Enzymes and Cardiac Assessment
Card Set Information
Enzymes and Cardiac Assessment
Measuring Enzyme Activity Specific Enzymes Clinical Interest
Measuring Enzyme Activity and Specific Enzymes of Clinical Interest
How are enzyme reactions performed (with substrate in excess)?
What are the 2 test methods used to measure enzyme reactions?
What test methodology is a type of reaction that combines reactants, stops the reaction at a fixed time, then measures the product formed?
What test methodology is a type of reaction that combines reactants, then measures the change in absorbance at specific interfals over a specific time period?
How are enzymes reported and why are they reported that way?
Reported in activity units (because they are measured based on their activity instead of their concentration)
What is the quantity of enzyme that catalyzes the reaction of one micromole of substrate per minute under specified conditions?
International units (IU or U)
Where are the highest concentrations of lactate dehydrongenase (LD) located?
Lesser amounts in other tissues
What do LD isoenzymes consist of?
(polypeptide chains) - derived from 2 types of polypeptides designated
What clinical conditions is associated with elevated LD values?
Cardiac disorders (acute myocardial infarction)
Hepatic disease (viral hepatitis, cirrhosis, infectious mononucleosis)
Skeletal muscle diseases
Hemolytic and hematologic disorders (pernicious anemia exhibits extreme elvations of LD)
Neoplastic disorders (acute lymphoblastic leukemia)
In AMI, how do the levels of LD rise and fall?
Rise within 8-12 hours
Peak at 24-48 hours
Return to normal in 7-10 days
Not used to diagnose AMI
Useful when assessing concurrent liver damage
What is the reference rang of LD?
at 37 degrees celcius
Where are the highest concentrations of Creatine kinase (CK) and CK Isoenzymes located?
What do the CK isoenzymes consist of?
What is the clinical significance of an increase in CK-MB?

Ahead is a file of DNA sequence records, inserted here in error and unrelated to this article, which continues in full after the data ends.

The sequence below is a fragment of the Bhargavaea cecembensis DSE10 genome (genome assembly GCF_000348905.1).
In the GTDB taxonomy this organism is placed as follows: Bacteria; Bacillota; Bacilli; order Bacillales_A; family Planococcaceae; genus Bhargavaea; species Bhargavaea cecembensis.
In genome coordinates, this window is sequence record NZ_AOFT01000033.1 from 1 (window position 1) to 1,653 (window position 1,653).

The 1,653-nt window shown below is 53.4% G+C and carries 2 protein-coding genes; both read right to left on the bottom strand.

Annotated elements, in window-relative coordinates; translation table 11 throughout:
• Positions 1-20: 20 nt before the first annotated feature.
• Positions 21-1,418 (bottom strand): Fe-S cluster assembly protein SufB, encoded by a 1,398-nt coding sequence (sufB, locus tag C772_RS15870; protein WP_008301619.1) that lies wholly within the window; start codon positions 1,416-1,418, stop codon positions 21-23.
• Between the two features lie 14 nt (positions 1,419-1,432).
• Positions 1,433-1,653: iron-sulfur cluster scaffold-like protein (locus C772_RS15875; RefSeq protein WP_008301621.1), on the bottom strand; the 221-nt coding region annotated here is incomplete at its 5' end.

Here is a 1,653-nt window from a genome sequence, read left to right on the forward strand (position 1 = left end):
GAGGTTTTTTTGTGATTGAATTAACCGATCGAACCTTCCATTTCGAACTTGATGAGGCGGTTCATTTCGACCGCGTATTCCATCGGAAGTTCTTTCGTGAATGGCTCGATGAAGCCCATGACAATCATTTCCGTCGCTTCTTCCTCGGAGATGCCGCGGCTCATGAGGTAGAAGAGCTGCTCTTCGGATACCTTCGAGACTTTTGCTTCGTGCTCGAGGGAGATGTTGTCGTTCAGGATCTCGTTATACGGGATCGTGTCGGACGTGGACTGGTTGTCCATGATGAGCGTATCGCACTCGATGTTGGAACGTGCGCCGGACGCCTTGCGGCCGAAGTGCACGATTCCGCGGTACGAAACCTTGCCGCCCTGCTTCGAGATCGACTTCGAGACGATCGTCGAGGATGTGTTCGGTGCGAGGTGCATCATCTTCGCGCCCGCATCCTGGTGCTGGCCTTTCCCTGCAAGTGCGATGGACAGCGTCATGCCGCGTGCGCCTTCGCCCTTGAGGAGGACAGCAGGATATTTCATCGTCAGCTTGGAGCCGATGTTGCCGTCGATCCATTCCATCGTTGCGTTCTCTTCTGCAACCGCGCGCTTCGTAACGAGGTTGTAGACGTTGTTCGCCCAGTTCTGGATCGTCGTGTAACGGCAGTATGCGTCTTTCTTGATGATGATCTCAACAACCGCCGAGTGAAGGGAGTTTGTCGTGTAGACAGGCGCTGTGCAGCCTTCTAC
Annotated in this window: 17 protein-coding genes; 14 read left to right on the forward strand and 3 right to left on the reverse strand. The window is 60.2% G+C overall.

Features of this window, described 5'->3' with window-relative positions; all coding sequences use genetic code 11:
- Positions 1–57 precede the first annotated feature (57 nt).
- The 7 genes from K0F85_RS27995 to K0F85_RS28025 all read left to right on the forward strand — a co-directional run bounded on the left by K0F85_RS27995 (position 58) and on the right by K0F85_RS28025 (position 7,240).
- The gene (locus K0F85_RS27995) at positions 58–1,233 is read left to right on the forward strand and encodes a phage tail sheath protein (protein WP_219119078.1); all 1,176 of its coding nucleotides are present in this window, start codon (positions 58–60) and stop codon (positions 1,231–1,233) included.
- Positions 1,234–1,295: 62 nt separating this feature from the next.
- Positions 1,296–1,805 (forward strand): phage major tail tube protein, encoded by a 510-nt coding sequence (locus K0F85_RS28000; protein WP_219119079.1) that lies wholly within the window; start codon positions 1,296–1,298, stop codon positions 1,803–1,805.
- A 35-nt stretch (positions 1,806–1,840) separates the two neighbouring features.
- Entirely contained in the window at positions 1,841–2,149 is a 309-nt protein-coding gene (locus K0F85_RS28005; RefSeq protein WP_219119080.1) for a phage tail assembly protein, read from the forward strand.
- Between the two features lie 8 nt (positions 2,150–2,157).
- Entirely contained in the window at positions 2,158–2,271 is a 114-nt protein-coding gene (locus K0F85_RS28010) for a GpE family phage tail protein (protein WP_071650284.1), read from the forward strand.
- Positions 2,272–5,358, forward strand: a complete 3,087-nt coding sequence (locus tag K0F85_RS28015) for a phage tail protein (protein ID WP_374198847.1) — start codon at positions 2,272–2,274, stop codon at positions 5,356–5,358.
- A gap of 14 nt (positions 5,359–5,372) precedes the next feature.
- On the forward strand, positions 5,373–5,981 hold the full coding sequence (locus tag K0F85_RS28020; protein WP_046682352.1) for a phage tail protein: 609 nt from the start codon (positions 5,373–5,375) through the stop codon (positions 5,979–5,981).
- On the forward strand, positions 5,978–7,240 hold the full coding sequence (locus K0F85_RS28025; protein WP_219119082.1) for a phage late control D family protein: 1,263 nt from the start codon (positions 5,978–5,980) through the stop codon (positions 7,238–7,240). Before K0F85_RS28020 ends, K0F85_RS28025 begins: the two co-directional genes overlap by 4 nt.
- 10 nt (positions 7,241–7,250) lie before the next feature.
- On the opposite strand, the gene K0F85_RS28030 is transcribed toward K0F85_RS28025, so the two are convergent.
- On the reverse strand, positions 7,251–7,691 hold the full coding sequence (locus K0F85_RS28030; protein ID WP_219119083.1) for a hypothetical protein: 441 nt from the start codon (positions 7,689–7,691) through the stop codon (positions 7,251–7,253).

Heart muscle damage
Indicative of AMI (when used in conjunction with other markers)
Skeletal muscle damage
What is the clinical significance of an increase of CK-MM?
Skeletal muscle disorder
Heart muscle disorder
What is the clinical significance of and increase in CK-BB?
Tumors of various organs, including the prostate gland
What is the clinical significance of an increase of CK?
Cardiac disorders (AMI)
Skeletal muscle disorders (muscular dystrophy)
CNS disorders (seizures and cerebral vascular accidents)
When do the CK-MB values rise and fall following AMI?
Rise within 4-6 hours
Peak 12-24 hours
Return to normal at 2-3 days
What is the reference range of CK?
: 15-160 U/L
: 15-130 U/L
What is the reference range of CK-MB?
<6% of CK value
: 0-5 ng/mL
Where are the highest concentrations of Aspartate aminotransferase (AST) located?
Lesser ammounts in kidney and other tissues (including erythrocytes)
What clinical conditions are associated with AST?
Skeletal muscle disorders
What is the reference range for AST?
Where are the highest concentrations of alanine aminotransferase (ALT) located?
Lesser amounts in other tissues (kidneys and erythrocytes)
What clinical conditions are associated with ALT?
What is more specific indicator of liver disease, AST or ALT?
What is the reference range for ALT?
Where are the highest concentrations of alkaline phophatase (ALP) located?
What is the clinical significance of increased ALP?
Healing bone fractures
In hepatobiliary disorders that are caused by obstructive diseases, what lab would be more increased, AST, ALT, or ALP?
What causes a decrease of ALP levels?
Hypophophatasia (lack of ALP bone isoenzyme) - characterized by insufficient bone calcification
What is the reference range of ALP?
: 50-115 U/L
Children (4-15 yrs)
: 54-369 U/L
Where are the highest concentrations of Acid phosphatase (ACP) located?
Lesser amounts in bone, liver, spleen, erythrocytes, plts
What causes an increase of acid phosphatase (ACP)?
Benign prostatic hypertrophy
Breast cancer with bone metastases
Idiopathic thrombocytopenic purpura
What are the reference ranges of acid phosphatase (ACP)?
Total ACP Male
: 2.5-11.7 U/L
Total ACP Female
: 0.3-9.2 U/L
Prostatic ACP Male
: 0.2-5.0 U/L
Prostatic ACP Female
: 0.0-0.8 U/L
Where are the highest concentrations of gamma-glutamyltransferase (GGT) located?
found in Skeletal muscle or bone
What causes an increase of GGT?
Intra- and posthepatic biliary tract obstruction
Induced by drugs and alcohol
What is the reference range of GGT?
: up to 55 U/L
: up to 38 U/L
Where is amylase found?
What causes an increase of amylase?
Perforated peptic ulcer
Ruptured ectopic pregnancy
Where is lipase found?
Lesser amounts in gastric mucosa, intestinal mucosa, adipose tissue
What causes an increase of lipase?
Perforated peptic ulcer
What is the reference range for lipase?
Up to 38 U/L
Where is True cholinesterase found?
Gray matter of the brain
Where is pseudocholinesterase found?
White matter of brain
What causes a decrease in pseudocholinesterase?
Hepatocellular disease (due to decreased synthesis)
What is the reference range for psuedocholinesterase?
: 40-78 U/L
: 33-76 U/L
Where s glucose-6-phosphate dehydrogenase (G6PD) found?
What causes a decrease in G6PD?
Inherited as a sex-linked trait
Drug induced hemolytic anemia
What causes an increase of G6PD?
G6PD requires the analysis of a ___ ____ ____ ______
Red blood cell hemolysate
What is the reference range for G6PD?
8-14 U/g Hgb